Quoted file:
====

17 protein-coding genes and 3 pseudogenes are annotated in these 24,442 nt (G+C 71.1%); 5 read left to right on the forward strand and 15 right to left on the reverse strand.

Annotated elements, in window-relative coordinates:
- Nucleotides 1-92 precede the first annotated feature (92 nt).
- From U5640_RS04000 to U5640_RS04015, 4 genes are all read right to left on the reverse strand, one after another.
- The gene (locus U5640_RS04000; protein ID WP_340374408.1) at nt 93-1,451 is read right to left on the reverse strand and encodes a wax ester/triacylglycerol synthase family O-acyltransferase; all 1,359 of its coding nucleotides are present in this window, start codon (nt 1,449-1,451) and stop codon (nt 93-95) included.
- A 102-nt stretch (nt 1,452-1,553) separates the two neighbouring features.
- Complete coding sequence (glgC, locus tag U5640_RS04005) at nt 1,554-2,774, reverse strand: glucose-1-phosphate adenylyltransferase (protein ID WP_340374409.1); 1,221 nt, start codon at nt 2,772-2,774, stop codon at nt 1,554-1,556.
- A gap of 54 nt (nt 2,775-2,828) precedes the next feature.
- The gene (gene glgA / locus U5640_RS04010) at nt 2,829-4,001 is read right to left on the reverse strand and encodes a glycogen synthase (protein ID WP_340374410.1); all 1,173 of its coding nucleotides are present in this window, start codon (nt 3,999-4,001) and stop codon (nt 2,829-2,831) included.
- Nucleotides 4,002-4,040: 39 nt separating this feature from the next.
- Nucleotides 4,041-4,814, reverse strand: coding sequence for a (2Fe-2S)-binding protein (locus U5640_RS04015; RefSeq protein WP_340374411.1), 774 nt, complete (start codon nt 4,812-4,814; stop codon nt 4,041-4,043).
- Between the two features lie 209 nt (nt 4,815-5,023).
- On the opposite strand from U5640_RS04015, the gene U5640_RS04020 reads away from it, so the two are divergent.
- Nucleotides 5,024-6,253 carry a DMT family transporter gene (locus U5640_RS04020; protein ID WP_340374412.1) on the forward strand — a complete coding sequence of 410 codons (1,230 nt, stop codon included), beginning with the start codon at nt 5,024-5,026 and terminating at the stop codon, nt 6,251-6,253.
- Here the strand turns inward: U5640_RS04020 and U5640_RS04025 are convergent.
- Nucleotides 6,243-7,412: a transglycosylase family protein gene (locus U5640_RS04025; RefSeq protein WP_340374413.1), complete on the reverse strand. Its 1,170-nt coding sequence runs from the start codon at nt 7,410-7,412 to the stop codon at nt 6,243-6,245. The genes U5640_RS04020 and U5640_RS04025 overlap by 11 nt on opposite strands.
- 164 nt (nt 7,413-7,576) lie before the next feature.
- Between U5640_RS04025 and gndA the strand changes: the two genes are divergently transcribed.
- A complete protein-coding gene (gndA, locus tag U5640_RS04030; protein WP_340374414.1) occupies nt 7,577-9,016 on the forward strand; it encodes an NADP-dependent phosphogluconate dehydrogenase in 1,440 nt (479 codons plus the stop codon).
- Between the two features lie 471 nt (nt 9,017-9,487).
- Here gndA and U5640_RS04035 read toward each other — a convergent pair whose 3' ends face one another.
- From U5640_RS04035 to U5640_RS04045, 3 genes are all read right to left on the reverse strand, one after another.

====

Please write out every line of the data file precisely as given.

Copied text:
17 protein-coding genes and 3 pseudogenes are annotated in these 24,442 nt (G+C 71.1%); 5 read left to right on the forward strand and 15 right to left on the reverse strand.

Annotated elements, in window-relative coordinates:
- Nucleotides 1-92 precede the first annotated feature (92 nt).
- From U5640_RS04000 to U5640_RS04015, 4 genes are all read right to left on the reverse strand, one after another.
- The gene (locus U5640_RS04000; protein ID WP_340374408.1) at nt 93-1,451 is read right to left on the reverse strand and encodes a wax ester/triacylglycerol synthase family O-acyltransferase; all 1,359 of its coding nucleotides are present in this window, start codon (nt 1,449-1,451) and stop codon (nt 93-95) included.
- A 102-nt stretch (nt 1,452-1,553) separates the two neighbouring features.
- Complete coding sequence (glgC, locus tag U5640_RS04005) at nt 1,554-2,774, reverse strand: glucose-1-phosphate adenylyltransferase (protein ID WP_340374409.1); 1,221 nt, start codon at nt 2,772-2,774, stop codon at nt 1,554-1,556.
- A gap of 54 nt (nt 2,775-2,828) precedes the next feature.
- The gene (gene glgA / locus U5640_RS04010) at nt 2,829-4,001 is read right to left on the reverse strand and encodes a glycogen synthase (protein ID WP_340374410.1); all 1,173 of its coding nucleotides are present in this window, start codon (nt 3,999-4,001) and stop codon (nt 2,829-2,831) included.
- Nucleotides 4,002-4,040: 39 nt separating this feature from the next.
- Nucleotides 4,041-4,814, reverse strand: coding sequence for a (2Fe-2S)-binding protein (locus U5640_RS04015; RefSeq protein WP_340374411.1), 774 nt, complete (start codon nt 4,812-4,814; stop codon nt 4,041-4,043).
- Between the two features lie 209 nt (nt 4,815-5,023).
- On the opposite strand from U5640_RS04015, the gene U5640_RS04020 reads away from it, so the two are divergent.
- Nucleotides 5,024-6,253 carry a DMT family transporter gene (locus U5640_RS04020; protein ID WP_340374412.1) on the forward strand — a complete coding sequence of 410 codons (1,230 nt, stop codon included), beginning with the start codon at nt 5,024-5,026 and terminating at the stop codon, nt 6,251-6,253.
- Here the strand turns inward: U5640_RS04020 and U5640_RS04025 are convergent.
- Nucleotides 6,243-7,412: a transglycosylase family protein gene (locus U5640_RS04025; RefSeq protein WP_340374413.1), complete on the reverse strand. Its 1,170-nt coding sequence runs from the start codon at nt 7,410-7,412 to the stop codon at nt 6,243-6,245. The genes U5640_RS04020 and U5640_RS04025 overlap by 11 nt on opposite strands.
- 164 nt (nt 7,413-7,576) lie before the next feature.
- Between U5640_RS04025 and gndA the strand changes: the two genes are divergently transcribed.
- A complete protein-coding gene (gndA, locus tag U5640_RS04030; protein WP_340374414.1) occupies nt 7,577-9,016 on the forward strand; it encodes an NADP-dependent phosphogluconate dehydrogenase in 1,440 nt (479 codons plus the stop codon).
- Between the two features lie 471 nt (nt 9,017-9,487).
- Here gndA and U5640_RS04035 read toward each other — a convergent pair whose 3' ends face one another.
- From U5640_RS04035 to U5640_RS04045, 3 genes are all read right to left on the reverse strand, one after another.